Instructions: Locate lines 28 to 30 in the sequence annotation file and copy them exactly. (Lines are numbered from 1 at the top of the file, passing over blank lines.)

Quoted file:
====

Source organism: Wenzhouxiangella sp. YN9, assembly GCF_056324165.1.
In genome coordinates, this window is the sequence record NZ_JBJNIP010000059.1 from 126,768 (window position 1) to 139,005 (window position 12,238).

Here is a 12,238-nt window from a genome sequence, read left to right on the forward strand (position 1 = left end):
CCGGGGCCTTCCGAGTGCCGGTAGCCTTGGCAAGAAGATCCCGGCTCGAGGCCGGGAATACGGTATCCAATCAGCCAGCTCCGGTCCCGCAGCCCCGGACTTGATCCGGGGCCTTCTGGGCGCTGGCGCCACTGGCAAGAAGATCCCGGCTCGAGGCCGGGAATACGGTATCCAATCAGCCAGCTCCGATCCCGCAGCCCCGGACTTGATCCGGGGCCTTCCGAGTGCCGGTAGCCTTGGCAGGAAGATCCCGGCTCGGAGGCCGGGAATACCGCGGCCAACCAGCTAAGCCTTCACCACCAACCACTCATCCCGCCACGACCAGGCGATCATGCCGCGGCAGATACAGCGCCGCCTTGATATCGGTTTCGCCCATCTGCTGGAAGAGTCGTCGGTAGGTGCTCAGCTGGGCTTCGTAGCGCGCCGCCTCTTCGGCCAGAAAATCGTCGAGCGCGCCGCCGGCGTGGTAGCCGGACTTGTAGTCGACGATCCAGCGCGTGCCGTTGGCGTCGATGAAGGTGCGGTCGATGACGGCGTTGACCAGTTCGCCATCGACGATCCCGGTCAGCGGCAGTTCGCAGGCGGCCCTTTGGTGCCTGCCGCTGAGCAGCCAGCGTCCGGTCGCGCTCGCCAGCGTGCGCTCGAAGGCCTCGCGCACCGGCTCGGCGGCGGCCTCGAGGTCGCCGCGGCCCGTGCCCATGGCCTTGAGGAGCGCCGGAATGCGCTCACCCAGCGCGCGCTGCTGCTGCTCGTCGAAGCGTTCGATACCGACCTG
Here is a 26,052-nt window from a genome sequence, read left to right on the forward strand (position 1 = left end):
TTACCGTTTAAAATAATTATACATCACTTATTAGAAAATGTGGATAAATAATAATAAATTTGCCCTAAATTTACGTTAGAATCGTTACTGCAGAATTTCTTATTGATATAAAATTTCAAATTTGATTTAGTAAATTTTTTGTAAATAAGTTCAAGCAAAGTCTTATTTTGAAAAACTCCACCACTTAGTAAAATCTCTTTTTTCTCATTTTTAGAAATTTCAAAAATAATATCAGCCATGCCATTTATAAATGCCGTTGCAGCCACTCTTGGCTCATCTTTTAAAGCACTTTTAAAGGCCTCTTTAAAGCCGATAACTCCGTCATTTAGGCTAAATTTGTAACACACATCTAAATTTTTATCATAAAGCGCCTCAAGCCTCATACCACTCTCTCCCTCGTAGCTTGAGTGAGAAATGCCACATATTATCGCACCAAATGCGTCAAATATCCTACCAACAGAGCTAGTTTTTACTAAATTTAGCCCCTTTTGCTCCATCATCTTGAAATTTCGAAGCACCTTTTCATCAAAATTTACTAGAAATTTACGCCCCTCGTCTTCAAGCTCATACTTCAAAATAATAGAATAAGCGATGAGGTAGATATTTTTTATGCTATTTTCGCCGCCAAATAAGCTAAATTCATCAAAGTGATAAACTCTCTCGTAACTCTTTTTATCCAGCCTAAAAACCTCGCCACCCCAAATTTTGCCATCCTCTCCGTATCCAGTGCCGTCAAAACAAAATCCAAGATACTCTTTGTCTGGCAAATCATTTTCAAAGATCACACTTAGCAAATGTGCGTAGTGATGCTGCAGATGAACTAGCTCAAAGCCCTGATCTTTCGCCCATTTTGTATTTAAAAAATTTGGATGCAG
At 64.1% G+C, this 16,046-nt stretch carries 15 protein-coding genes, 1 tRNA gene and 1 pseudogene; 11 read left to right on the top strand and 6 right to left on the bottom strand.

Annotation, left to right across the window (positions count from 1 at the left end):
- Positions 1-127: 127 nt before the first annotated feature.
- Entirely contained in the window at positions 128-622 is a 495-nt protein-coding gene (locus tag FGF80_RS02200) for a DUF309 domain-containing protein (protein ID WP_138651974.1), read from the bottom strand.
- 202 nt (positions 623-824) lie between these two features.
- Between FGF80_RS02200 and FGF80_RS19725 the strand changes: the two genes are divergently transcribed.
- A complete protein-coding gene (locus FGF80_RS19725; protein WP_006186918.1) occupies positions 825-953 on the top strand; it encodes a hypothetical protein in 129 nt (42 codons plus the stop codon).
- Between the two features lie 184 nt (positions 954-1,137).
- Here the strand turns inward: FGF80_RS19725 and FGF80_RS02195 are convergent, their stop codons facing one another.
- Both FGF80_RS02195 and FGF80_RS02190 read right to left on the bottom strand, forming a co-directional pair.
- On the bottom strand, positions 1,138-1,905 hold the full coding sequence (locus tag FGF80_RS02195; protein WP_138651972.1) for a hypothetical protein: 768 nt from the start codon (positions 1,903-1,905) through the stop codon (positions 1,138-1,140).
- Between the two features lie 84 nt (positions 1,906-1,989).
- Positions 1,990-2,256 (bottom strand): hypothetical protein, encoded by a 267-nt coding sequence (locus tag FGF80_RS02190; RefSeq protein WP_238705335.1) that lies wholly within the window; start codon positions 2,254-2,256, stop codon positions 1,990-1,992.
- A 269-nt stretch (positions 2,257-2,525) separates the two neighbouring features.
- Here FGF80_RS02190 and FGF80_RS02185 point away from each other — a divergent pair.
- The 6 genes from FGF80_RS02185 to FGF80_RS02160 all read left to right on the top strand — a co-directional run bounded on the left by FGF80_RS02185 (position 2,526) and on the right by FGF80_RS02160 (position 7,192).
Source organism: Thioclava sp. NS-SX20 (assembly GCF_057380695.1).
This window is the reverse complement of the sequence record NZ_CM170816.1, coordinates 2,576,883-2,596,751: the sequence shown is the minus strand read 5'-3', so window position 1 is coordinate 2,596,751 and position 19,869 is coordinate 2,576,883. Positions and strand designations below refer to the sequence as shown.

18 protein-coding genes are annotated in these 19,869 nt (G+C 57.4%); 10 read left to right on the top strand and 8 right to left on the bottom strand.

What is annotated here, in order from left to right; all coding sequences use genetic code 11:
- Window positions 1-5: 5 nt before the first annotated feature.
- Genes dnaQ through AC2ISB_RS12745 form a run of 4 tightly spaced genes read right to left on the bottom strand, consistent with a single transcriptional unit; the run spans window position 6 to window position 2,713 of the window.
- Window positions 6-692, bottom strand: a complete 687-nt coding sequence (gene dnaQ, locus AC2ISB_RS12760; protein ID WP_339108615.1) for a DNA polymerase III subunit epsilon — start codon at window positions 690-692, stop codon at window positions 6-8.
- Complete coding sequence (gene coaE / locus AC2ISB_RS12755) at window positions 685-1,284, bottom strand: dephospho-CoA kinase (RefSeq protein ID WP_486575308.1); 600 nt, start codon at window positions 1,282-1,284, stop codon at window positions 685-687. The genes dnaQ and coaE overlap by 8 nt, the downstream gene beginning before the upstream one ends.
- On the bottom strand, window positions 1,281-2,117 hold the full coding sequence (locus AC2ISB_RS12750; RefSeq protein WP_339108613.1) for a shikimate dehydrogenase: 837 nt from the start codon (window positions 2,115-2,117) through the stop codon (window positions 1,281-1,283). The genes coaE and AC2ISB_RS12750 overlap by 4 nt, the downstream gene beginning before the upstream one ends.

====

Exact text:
- Genes dnaQ through AC2ISB_RS12745 form a run of 4 tightly spaced genes read right to left on the bottom strand, consistent with a single transcriptional unit; the run spans window position 6 to window position 2,713 of the window.
- Window positions 6-692, bottom strand: a complete 687-nt coding sequence (gene dnaQ, locus AC2ISB_RS12760; protein ID WP_339108615.1) for a DNA polymerase III subunit epsilon — start codon at window positions 690-692, stop codon at window positions 6-8.
- Complete coding sequence (gene coaE / locus AC2ISB_RS12755) at window positions 685-1,284, bottom strand: dephospho-CoA kinase (RefSeq protein ID WP_486575308.1); 600 nt, start codon at window positions 1,282-1,284, stop codon at window positions 685-687. The genes dnaQ and coaE overlap by 8 nt, the downstream gene beginning before the upstream one ends.